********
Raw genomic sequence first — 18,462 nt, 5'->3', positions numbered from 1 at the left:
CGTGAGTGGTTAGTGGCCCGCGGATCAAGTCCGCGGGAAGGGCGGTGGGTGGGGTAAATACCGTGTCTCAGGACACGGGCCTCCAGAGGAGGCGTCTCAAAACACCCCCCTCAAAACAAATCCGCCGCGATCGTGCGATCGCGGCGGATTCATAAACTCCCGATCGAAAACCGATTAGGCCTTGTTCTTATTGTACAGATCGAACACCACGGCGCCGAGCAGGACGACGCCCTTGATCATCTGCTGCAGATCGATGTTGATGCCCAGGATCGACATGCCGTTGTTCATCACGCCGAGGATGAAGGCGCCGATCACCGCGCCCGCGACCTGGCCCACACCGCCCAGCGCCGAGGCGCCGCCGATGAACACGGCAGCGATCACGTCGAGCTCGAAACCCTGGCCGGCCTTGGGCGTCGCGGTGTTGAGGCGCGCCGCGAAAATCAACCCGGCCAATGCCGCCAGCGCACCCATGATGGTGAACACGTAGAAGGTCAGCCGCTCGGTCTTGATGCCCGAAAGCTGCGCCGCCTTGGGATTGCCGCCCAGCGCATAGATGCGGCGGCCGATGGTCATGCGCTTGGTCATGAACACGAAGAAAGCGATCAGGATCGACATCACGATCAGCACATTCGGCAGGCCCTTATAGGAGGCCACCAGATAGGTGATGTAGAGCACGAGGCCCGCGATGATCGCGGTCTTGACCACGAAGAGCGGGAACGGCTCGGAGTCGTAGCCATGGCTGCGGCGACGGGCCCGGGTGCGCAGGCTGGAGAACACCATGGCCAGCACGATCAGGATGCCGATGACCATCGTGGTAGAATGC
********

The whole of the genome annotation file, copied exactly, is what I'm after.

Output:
Raw genomic sequence first — 18,462 nt, 5'->3', positions numbered from 1 at the left:
CGTGAGTGGTTAGTGGCCCGCGGATCAAGTCCGCGGGAAGGGCGGTGGGTGGGGTAAATACCGTGTCTCAGGACACGGGCCTCCAGAGGAGGCGTCTCAAAACACCCCCCTCAAAACAAATCCGCCGCGATCGTGCGATCGCGGCGGATTCATAAACTCCCGATCGAAAACCGATTAGGCCTTGTTCTTATTGTACAGATCGAACACCACGGCGCCGAGCAGGACGACGCCCTTGATCATCTGCTGCAGATCGATGTTGATGCCCAGGATCGACATGCCGTTGTTCATCACGCCGAGGATGAAGGCGCCGATCACCGCGCCCGCGACCTGGCCCACACCGCCCAGCGCCGAGGCGCCGCCGATGAACACGGCAGCGATCACGTCGAGCTCGAAACCCTGGCCGGCCTTGGGCGTCGCGGTGTTGAGGCGCGCCGCGAAAATCAACCCGGCCAATGCCGCCAGCGCACCCATGATGGTGAACACGTAGAAGGTCAGCCGCTCGGTCTTGATGCCCGAAAGCTGCGCCGCCTTGGGATTGCCGCCCAGCGCATAGATGCGGCGGCCGATGGTCATGCGCTTGGTCATGAACACGAAGAAAGCGATCAGGATCGACATCACGATCAGCACATTCGGCAGGCCCTTATAGGAGGCCACCAGATAGGTGATGTAGAGCACGAGGCCCGCGATGATCGCGGTCTTGACCACGAAGAGCGGGAACGGCTCGGAGTCGTAGCCATGGCTGCGGCGACGGGCCCGGGTGCGCAGGCTGGAGAACACCATGGCCAGCACGATCAGGATGCCGATGACCATCGTGGTAGAATGC